The herbal tea in Nabila Hamed's laboratory in the University of Strathclyde does not come from Twinings or Whittard.
It is made from the dried plants she acquired during her fieldwork in Egypt, living in the desert with nomadic Bedouin communities.
Ms Hamed is in the first year of a PhD at the Strathclyde Institute of Pharmacy and Biomedical Sciences (SIPBS), researching Egyptian Bedouin women's knowledge of medicinal plants.
An Egyptian herself, she first made contact with the Bedouin as a student in South Valley University, Aswan, where she completed a bachelors and a masters in environmental science.
It took time to build up the Bedouins' trust, with many hours spent sitting and chatting with them. Their communities are segregated on gender lines, so Ms Hamed had to make initial contact with the men.
At first the women were shocked by young female researchers turning up unchaperoned, she said.
"But after a while they started to get used to us and accepted the situation. We are friendly now and have a good relationship."
Ms Hamed's masters research looked at how Bedouin communities classify and manage their resources. For example, plants shunned by their sheep and goats were not used because they were obviously toxic.
She became increasingly interested in how Bedouin women used plants to treat a variety of gynaecological disorders, from pre-menstrual syndrome and painful periods to a number of infections.
"They use them for themselves because they don't have access to doctors and consider it shameful to see a man." The medical wisdom is passed down from mother to daughter over the generations.
"I decided to study their knowledge and see if the plants have active compounds," she said.
Ms Hamed is comparing the use of plants in the Siwa Oasis, Sinai and Eastern Desert regions.
Conditions in the area are harsh: in summer, temperatures can soar to 60C (140F), and in winter they drop to below zero.
Bedouin communities typically live in segregated tents, made from frames of branches covered in woven cloth, goatskin or palm leaves.
They live on milk and meat from their livestock and bread, with their diets occasionally augmented by fruit and vegetables bought in city markets. Ms Hamed and her colleagues brought welcome additions of cheese, jam and preserved foods.
In the field, she had to cope with water rationing, a major difficulty in the heat. "In the beginning it was hard, but after that we got used to it. It's quite healthy; they are more healthy than us. The main problem is cold in winter and renal colic caused by kidney stones."
A test bed for traditional remedies
Ms Hamed chose to study for her doctorate at Strathclyde, sponsored by the Citadel Capital Scholarship Foundation, after discovering the work of Alexander Gray, a botanist and reader at the SIPBS who is now her supervisor.
Dr Gray's team studies herbal and traditional medicines from around the world, researching plants as sources of new drugs. Many medicines are natural products, Dr Gray pointed out, with plants having yielded compounds such as cocaine, digoxin, morphine and quinine.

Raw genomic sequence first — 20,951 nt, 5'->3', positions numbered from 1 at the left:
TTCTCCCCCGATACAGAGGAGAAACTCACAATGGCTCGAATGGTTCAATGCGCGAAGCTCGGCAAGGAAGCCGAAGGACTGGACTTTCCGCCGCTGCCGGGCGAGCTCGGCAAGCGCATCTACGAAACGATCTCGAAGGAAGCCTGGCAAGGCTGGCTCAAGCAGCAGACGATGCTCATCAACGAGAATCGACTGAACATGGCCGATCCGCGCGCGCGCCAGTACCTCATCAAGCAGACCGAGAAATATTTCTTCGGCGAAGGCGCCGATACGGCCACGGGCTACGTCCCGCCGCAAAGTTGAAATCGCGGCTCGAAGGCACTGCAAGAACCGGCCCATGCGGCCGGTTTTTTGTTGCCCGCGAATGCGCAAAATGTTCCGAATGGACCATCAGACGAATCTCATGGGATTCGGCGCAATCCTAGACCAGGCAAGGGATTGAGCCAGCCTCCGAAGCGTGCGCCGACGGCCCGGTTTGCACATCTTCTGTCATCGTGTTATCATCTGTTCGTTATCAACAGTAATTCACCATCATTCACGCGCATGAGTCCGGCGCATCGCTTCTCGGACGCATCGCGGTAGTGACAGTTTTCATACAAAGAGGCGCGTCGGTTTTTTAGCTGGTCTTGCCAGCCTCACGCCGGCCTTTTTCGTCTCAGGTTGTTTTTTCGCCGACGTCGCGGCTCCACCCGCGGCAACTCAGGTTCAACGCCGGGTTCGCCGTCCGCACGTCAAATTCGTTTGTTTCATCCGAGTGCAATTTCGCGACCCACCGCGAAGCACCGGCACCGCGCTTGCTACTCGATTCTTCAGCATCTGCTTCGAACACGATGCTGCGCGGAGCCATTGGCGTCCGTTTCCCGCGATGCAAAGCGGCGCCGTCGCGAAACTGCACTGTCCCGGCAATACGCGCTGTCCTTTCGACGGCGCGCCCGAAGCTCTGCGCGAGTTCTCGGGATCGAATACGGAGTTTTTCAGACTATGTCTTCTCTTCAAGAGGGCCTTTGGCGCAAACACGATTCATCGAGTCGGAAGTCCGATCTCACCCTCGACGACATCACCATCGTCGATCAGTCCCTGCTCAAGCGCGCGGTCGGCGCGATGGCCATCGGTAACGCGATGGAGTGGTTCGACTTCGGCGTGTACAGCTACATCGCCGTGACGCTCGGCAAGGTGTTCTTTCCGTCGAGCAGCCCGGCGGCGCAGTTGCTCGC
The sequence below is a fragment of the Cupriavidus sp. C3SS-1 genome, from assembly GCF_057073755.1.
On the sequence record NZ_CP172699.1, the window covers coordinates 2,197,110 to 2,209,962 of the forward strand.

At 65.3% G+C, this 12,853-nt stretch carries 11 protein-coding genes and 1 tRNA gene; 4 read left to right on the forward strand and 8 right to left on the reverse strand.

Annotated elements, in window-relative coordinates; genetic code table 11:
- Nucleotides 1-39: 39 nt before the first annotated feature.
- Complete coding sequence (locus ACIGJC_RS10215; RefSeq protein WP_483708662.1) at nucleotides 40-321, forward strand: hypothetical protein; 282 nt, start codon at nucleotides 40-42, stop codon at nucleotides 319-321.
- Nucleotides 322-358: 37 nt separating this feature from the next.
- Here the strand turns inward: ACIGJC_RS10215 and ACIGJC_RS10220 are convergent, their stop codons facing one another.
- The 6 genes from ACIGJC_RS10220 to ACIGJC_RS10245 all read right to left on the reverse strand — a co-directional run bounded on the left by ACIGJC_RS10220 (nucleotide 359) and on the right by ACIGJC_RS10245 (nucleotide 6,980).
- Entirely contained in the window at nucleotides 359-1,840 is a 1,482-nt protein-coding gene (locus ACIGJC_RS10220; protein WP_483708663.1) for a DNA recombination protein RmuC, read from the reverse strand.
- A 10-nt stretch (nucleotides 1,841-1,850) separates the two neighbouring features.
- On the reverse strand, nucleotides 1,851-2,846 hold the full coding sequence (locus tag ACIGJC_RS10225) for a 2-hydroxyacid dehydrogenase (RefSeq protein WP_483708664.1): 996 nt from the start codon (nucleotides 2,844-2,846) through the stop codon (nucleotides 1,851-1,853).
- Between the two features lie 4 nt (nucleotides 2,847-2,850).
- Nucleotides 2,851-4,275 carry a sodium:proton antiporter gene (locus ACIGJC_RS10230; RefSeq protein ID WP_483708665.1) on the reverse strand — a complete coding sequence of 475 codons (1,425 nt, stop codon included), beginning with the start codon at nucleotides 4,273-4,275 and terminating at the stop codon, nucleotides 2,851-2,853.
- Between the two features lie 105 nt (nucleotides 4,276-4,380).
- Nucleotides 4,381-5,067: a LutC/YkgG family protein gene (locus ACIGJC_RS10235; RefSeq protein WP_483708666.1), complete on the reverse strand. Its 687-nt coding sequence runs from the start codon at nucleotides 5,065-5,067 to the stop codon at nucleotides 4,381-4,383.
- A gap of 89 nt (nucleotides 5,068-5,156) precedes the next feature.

But Strathclyde is one of only a handful of universities worldwide still evaluating natural products for their medicinal utility.
"Most institutions think that if you can synthesise compounds, they will be the best drug molecules to use," Dr Gray said. "But we're still finding new compounds and new applications for old things."
The institute builds on Strathclyde's proud record of drug discovery, which includes 37 current patents, eight launched products and 200 commercial contracts. Researchers at the university developed a new form of the colon cancer treatment leucovorin, which was made commercially available in 2005. Decades before that, they designed and synthesised atracurium - the muscle relaxant, which is used by anaesthetists in more than half of all general operations worldwide, was the first clinically successful drug to have been developed in a British university.
Synthesising compounds in the lab is one thing, but Ms Hamed's work is a race against time.
Climate change means that some of the plants used by the Bedouin are disappearing. Action is needed to ensure a balance between conserving the vegetation and allowing the Bedouin to harvest them for their own needs.
This is crucial not only for the Bedouins' welfare but also for the biodiversity of the desert regions they inhabit, which are home to more than 2,000 species of plant and 15,000 animal species.
"Some of the plants appear after rain, but as it comes less and less often, they no longer appear. This is a great pity, because they are very valuable and offer very good treatments," she said.
The Bedouin pharmacopoeia includes Achillea fragrantissima, used as an eye lotion and to tackle stomach pain; Chiliadenus montanus, used to treat kidney diseases and as an antispasmodic; Cleome droserifolia, used for slimming, skin diseases and as a diuretic; Haloxylon salicornicum, which combats period and labour pains, and speeds up contractions during labour; and Acacia nilotica, which counteracts nausea.
Ms Hamed is examining the plants to determine how they work as anti-fungal and antibacterial treatments by isolating the compounds with medicinal properties.
"Most of them haven't been tested clinically, but from the women I can see that they are effective," Ms Hamed said. "And the tea doesn't taste too bad, either," Dr Gray added.